Call to revamp women’s quota  - Zimbabwe Situation

Call to revamp women’s quota 

Source: Call to revamp women’s quota | The Herald April 13, 2019

Call to revamp women’s quota
Chief Charumbira

Zvamaida Murwira in NYANGA
Women organisations are pushing for term limits for female legislators coming to Parliament under the quota system to ensure that more women benefit from Government empowerment initiatives. This came amid calls for political parties to ensure that they capacitate women entering Parliament under the quota system to ensure that the objective of reserving seats for women is realised.

This emerged here during a national multi-stakeholders post-election review conference for the 2018 July 30 2018 harmonised elections organised by the Zimbabwe Electoral Commission.

Women in Politics Support Unit representative Ms Sibusiso Sibanda said her organisation was pushing to have an extension of the constitutional provision providing for the 60 seats earmarked for women in the National Assembly, which comes to an end in 2023 after the consummation of the two-term cap.

“We do not want the constitutional provision to be retained in the form in which it is at the moment, as we seek its extension,” she said. “We want it improved so that it is better than what it is. We also want term limits for the female MPs so that the same people do no continue benefiting.”

Ms Sibanda suggested various constitutional amendments in respect of the women’s quota, one of which included a 50:50 parity for men and women in Parliament.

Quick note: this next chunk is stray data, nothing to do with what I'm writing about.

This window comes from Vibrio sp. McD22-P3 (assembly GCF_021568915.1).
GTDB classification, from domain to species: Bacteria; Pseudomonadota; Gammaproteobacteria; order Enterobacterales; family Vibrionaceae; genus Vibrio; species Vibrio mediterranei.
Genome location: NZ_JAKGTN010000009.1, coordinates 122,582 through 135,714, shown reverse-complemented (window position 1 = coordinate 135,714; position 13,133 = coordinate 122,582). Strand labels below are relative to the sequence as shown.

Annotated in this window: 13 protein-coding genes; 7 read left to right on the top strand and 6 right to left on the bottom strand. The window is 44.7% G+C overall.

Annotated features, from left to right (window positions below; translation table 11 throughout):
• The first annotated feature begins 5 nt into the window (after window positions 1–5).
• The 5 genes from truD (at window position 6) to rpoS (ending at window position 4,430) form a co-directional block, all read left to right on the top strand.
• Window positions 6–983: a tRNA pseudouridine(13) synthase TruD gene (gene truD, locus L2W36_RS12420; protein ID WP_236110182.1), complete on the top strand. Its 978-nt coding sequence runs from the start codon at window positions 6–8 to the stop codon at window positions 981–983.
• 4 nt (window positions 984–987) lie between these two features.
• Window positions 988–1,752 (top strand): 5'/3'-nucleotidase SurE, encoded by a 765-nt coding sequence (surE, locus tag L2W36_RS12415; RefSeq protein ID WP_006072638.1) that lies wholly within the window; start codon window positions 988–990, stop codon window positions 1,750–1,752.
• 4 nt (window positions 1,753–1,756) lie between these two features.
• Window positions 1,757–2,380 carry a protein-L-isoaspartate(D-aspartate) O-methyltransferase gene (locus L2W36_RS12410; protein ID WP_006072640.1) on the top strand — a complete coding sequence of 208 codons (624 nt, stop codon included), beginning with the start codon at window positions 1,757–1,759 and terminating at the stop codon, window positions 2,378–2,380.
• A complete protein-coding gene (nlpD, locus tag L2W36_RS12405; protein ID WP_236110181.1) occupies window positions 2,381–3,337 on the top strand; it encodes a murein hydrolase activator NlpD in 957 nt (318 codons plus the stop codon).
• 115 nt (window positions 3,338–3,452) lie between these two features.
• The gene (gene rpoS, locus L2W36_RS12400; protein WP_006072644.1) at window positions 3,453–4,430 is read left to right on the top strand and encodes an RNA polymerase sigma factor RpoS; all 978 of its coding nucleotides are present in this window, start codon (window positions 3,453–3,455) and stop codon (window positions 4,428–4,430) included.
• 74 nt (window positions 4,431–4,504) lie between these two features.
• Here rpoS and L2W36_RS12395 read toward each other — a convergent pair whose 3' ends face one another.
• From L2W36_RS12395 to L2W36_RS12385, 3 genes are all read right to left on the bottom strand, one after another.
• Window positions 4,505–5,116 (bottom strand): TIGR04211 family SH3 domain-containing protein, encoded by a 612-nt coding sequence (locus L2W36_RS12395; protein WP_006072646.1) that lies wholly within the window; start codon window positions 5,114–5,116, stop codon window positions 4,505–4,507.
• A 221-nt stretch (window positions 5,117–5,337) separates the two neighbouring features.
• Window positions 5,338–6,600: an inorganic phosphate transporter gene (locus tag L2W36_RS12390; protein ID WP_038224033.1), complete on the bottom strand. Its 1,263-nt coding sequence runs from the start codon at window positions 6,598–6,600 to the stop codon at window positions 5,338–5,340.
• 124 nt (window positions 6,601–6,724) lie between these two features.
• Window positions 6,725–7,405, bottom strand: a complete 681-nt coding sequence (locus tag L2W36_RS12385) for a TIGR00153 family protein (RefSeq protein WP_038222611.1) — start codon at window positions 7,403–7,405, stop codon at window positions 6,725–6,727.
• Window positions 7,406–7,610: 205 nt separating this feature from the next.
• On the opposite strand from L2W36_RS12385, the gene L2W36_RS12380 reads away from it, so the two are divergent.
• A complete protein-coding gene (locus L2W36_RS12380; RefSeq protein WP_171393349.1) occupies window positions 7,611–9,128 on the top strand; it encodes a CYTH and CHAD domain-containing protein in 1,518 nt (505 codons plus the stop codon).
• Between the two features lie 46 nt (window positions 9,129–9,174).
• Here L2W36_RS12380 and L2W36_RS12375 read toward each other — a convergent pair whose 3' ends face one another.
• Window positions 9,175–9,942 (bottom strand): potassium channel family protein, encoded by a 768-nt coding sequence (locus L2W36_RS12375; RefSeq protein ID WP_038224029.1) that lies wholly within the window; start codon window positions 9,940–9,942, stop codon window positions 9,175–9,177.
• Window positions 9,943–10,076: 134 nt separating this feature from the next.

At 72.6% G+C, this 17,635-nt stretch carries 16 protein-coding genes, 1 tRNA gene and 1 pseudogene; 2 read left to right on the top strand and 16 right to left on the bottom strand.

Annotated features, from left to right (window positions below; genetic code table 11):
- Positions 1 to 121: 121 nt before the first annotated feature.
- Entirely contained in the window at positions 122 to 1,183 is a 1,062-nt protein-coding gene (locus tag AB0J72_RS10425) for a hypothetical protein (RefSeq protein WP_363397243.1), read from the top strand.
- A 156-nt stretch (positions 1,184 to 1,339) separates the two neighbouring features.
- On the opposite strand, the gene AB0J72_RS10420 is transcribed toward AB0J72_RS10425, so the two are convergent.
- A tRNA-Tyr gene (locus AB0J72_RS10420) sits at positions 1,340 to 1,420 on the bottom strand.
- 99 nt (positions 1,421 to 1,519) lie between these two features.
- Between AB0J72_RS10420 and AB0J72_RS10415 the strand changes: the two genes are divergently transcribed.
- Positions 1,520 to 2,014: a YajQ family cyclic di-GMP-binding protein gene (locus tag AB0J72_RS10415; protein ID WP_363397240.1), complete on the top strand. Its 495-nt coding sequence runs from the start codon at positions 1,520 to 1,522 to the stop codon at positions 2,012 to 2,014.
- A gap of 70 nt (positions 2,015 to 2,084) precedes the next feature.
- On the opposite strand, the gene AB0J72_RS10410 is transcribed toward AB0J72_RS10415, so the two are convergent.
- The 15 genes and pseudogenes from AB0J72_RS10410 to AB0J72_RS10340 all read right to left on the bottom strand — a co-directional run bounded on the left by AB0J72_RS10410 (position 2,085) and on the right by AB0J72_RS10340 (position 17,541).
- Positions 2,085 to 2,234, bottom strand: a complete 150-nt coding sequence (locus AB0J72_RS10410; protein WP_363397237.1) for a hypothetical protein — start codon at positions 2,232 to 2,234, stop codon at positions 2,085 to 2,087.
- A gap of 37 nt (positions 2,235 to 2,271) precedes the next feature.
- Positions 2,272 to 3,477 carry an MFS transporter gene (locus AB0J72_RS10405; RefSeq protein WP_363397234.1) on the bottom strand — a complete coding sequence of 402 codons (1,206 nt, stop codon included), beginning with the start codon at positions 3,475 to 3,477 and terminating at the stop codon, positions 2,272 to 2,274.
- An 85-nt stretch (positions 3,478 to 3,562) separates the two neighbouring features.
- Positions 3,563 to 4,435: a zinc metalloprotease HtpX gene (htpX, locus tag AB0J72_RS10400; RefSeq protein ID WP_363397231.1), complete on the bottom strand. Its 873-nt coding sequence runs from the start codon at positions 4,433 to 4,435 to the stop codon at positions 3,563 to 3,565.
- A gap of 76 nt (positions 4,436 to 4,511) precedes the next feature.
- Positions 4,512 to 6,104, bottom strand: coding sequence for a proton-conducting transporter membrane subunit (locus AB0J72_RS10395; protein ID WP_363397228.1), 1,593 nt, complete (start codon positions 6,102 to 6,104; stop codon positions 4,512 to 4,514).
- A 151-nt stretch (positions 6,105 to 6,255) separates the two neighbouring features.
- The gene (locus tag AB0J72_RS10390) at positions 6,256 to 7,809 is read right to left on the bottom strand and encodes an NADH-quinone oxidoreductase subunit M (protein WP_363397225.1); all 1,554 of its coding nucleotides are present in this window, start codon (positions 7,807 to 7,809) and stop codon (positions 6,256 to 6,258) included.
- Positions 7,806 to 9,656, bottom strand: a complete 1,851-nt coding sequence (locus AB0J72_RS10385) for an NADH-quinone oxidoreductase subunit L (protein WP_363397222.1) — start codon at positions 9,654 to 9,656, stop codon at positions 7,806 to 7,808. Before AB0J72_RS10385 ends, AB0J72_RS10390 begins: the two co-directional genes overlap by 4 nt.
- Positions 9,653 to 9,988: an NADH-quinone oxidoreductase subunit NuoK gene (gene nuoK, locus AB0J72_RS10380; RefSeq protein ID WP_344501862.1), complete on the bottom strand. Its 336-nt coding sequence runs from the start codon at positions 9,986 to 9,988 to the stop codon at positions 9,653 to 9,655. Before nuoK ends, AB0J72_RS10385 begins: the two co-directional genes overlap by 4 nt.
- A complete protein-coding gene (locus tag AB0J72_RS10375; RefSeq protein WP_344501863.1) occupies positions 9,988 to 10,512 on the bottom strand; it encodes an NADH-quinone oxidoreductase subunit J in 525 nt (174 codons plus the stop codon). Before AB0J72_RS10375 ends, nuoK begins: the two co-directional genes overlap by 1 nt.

She called for a mechanism to ensure that political parties upheld a certain threshold of women that should be nominated to Parliament under the women’s quota. This, she said, would go a long way in empowering women.

“We should have a standardised process which political parties should follow,” said Ms Sibanda.

During the meeting, stakeholders implored political parties to capacitate women, saying there was a tendency to deploy those with little appreciation of the role of legislators.

Stakeholders said the system was vulnerable to abuse as some political parties were making nominations of women based on considerations rtaherthan ability, thereby undermining the vibrancy of Parliament.

Council of Chiefs president Chief Fortune Charumbira said there was need to deploy beneficiaries of the women’s quota on merit.

“Some political parties are using the women’s quota as a retirement area,” he said. “They are bringing tired people. Those fighting for women’s quota should gear up. Women’s quota is a good thing, but it is sometimes used to reward that person who cannot be given anything else.”

ZEC Commissioner Mrs Joyce Kazembe said there was need to emulate examples from other countries like Tanzania where women contest among themselves.

ZEC chairperson Justice Priscilla Chigumba advised WIPSU to come up with a position paper outlining achievements by their colleagues as they sought to have the constitutional provision extended.

Justice Chigumba said this in the context of concerns raised on the capacity of some female legislators coming to Parliament.

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